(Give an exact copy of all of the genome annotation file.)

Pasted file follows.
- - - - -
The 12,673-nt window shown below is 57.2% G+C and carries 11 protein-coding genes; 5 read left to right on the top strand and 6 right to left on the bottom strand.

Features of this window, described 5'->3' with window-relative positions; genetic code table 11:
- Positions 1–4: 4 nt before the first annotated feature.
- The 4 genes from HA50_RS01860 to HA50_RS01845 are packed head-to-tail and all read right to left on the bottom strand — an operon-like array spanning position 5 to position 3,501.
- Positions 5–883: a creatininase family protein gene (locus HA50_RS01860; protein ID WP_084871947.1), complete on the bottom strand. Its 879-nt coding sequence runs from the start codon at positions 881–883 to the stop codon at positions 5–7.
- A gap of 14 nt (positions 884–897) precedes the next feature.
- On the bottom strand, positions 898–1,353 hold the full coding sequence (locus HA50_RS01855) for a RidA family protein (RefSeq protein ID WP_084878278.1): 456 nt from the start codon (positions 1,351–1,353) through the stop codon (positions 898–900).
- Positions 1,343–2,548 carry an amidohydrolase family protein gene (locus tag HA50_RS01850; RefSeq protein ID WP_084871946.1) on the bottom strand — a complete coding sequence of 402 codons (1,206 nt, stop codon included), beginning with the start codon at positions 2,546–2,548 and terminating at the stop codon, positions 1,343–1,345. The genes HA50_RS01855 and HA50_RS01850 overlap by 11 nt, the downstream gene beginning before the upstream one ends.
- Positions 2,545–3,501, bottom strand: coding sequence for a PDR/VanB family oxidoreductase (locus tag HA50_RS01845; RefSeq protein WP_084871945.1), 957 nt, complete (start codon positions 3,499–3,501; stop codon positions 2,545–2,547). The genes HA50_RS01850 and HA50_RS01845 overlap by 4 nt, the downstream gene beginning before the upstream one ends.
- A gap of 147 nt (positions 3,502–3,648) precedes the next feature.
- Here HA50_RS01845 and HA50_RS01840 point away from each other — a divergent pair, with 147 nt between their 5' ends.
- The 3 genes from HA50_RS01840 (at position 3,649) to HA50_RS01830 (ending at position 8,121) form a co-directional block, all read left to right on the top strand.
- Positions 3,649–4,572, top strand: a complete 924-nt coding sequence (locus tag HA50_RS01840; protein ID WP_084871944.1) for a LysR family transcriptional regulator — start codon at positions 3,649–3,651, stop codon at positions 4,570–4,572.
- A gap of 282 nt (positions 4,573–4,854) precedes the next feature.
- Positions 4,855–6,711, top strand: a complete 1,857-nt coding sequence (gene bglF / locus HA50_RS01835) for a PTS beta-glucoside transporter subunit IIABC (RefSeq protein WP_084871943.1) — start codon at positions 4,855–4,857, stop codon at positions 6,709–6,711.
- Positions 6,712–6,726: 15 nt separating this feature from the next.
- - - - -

The 12,673-nt window shown below is 57.2% G+C and carries 11 protein-coding genes; 5 read left to right on the top strand and 6 right to left on the bottom strand.

Features of this window, described 5'->3' with window-relative positions; genetic code table 11:
- Positions 1–4: 4 nt before the first annotated feature.
- The 4 genes from HA50_RS01860 to HA50_RS01845 are packed head-to-tail and all read right to left on the bottom strand — an operon-like array spanning position 5 to position 3,501.
- Positions 5–883: a creatininase family protein gene (locus HA50_RS01860; protein ID WP_084871947.1), complete on the bottom strand. Its 879-nt coding sequence runs from the start codon at positions 881–883 to the stop codon at positions 5–7.
- A gap of 14 nt (positions 884–897) precedes the next feature.
- On the bottom strand, positions 898–1,353 hold the full coding sequence (locus HA50_RS01855) for a RidA family protein (RefSeq protein ID WP_084878278.1): 456 nt from the start codon (positions 1,351–1,353) through the stop codon (positions 898–900).
- Positions 1,343–2,548 carry an amidohydrolase family protein gene (locus tag HA50_RS01850; RefSeq protein ID WP_084871946.1) on the bottom strand — a complete coding sequence of 402 codons (1,206 nt, stop codon included), beginning with the start codon at positions 2,546–2,548 and terminating at the stop codon, positions 1,343–1,345. The genes HA50_RS01855 and HA50_RS01850 overlap by 11 nt, the downstream gene beginning before the upstream one ends.
- Positions 2,545–3,501, bottom strand: coding sequence for a PDR/VanB family oxidoreductase (locus tag HA50_RS01845; RefSeq protein WP_084871945.1), 957 nt, complete (start codon positions 3,499–3,501; stop codon positions 2,545–2,547). The genes HA50_RS01850 and HA50_RS01845 overlap by 4 nt, the downstream gene beginning before the upstream one ends.
- A gap of 147 nt (positions 3,502–3,648) precedes the next feature.
- Here HA50_RS01845 and HA50_RS01840 point away from each other — a divergent pair, with 147 nt between their 5' ends.
- The 3 genes from HA50_RS01840 (at position 3,649) to HA50_RS01830 (ending at position 8,121) form a co-directional block, all read left to right on the top strand.
- Positions 3,649–4,572, top strand: a complete 924-nt coding sequence (locus tag HA50_RS01840; protein ID WP_084871944.1) for a LysR family transcriptional regulator — start codon at positions 3,649–3,651, stop codon at positions 4,570–4,572.
- A gap of 282 nt (positions 4,573–4,854) precedes the next feature.
- Positions 4,855–6,711, top strand: a complete 1,857-nt coding sequence (gene bglF / locus HA50_RS01835) for a PTS beta-glucoside transporter subunit IIABC (RefSeq protein WP_084871943.1) — start codon at positions 4,855–4,857, stop codon at positions 6,709–6,711.
- Positions 6,712–6,726: 15 nt separating this feature from the next.